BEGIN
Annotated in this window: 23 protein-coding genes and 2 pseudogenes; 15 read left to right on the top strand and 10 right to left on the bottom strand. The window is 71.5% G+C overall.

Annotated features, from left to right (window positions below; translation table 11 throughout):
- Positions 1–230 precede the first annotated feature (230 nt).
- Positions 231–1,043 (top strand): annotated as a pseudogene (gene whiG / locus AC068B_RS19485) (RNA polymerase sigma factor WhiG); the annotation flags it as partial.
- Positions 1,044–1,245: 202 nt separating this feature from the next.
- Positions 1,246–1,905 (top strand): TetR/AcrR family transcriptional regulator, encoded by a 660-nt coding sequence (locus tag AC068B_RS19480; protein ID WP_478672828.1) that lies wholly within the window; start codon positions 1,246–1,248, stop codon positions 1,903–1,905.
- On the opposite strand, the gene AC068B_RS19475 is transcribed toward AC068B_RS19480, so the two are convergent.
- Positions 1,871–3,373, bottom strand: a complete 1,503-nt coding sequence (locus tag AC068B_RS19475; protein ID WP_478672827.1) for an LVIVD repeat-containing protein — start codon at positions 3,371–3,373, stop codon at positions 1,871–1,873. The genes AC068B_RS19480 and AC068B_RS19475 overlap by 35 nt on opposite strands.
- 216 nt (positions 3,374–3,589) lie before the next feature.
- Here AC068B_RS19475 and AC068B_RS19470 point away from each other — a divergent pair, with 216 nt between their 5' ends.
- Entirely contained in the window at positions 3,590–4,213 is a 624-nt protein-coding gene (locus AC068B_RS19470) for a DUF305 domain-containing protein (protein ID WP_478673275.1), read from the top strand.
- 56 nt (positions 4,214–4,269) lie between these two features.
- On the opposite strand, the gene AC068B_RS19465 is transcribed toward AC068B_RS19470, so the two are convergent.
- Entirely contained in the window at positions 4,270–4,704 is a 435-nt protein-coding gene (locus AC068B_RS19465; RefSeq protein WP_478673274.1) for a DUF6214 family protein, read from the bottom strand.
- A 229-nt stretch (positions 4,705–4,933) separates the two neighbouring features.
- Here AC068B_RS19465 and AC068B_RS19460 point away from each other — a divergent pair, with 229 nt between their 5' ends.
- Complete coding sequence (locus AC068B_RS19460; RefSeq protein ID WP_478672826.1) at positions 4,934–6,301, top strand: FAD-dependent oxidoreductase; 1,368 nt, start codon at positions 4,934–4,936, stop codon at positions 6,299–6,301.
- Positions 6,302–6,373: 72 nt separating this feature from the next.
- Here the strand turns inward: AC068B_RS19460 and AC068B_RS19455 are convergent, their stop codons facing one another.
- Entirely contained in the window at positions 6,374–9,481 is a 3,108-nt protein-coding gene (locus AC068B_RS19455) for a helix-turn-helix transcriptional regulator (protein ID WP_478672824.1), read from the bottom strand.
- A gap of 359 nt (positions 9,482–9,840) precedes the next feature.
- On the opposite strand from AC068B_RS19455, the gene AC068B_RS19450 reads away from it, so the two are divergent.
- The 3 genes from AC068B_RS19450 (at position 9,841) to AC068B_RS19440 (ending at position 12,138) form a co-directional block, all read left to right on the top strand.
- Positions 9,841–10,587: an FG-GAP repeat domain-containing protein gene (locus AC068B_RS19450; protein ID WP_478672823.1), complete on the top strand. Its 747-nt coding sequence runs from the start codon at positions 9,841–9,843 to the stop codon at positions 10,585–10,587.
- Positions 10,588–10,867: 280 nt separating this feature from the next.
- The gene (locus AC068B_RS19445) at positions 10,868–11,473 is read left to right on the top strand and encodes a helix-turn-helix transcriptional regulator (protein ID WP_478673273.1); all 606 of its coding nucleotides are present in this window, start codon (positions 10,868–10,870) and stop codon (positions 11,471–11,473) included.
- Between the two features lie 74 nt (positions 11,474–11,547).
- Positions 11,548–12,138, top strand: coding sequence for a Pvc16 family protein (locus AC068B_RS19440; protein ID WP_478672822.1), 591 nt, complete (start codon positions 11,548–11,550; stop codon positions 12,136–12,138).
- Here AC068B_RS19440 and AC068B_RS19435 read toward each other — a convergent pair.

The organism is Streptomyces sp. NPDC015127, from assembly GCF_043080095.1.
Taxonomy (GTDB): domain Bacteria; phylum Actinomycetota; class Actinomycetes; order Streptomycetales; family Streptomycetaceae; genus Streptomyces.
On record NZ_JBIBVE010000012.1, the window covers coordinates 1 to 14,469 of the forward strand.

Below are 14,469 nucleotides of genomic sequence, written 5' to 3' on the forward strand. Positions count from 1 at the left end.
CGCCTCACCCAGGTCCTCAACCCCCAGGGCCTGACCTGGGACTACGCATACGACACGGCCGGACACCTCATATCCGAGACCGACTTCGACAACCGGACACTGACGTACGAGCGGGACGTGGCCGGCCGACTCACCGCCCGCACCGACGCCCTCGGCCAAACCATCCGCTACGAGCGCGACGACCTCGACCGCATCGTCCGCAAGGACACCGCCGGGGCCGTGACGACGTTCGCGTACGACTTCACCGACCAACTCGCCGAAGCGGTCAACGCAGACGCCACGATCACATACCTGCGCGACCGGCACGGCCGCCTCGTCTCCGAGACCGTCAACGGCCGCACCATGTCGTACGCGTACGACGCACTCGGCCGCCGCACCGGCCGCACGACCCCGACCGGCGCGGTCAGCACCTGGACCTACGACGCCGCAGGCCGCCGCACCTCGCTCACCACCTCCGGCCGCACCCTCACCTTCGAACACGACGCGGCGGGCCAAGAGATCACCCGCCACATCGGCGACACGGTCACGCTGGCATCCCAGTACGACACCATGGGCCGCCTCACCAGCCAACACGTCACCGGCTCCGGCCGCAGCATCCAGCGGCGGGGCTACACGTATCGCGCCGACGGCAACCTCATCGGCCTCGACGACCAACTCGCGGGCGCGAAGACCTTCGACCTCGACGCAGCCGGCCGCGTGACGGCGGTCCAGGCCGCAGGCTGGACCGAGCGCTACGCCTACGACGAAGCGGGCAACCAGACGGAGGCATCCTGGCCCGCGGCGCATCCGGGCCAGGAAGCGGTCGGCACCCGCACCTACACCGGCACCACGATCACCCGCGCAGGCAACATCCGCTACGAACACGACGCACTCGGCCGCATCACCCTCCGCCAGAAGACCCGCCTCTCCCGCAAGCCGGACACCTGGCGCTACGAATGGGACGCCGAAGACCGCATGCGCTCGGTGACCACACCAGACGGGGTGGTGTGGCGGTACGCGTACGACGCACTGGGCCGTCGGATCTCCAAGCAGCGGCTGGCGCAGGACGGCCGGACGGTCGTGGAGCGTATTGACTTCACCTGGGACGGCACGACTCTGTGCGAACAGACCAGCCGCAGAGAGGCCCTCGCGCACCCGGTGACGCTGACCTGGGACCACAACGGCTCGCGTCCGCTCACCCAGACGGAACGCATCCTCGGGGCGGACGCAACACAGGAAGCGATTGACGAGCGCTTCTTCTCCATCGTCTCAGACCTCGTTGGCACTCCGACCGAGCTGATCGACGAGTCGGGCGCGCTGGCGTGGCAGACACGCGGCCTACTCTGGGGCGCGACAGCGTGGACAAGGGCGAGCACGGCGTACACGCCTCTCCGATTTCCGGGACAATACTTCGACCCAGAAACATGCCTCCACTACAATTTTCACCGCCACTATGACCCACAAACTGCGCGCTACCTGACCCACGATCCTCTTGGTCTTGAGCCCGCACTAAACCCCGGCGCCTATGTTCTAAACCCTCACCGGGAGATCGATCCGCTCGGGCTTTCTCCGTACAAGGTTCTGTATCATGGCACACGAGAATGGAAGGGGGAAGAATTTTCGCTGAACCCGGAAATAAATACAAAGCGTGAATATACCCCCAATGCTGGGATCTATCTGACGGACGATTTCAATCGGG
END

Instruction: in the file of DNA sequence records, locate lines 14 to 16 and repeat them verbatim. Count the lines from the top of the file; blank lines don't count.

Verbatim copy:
- Entirely contained in the window at positions 4,270–4,704 is a 435-nt protein-coding gene (locus AC068B_RS19465; RefSeq protein WP_478673274.1) for a DUF6214 family protein, read from the bottom strand.
- A 229-nt stretch (positions 4,705–4,933) separates the two neighbouring features.
- Here AC068B_RS19465 and AC068B_RS19460 point away from each other — a divergent pair, with 229 nt between their 5' ends.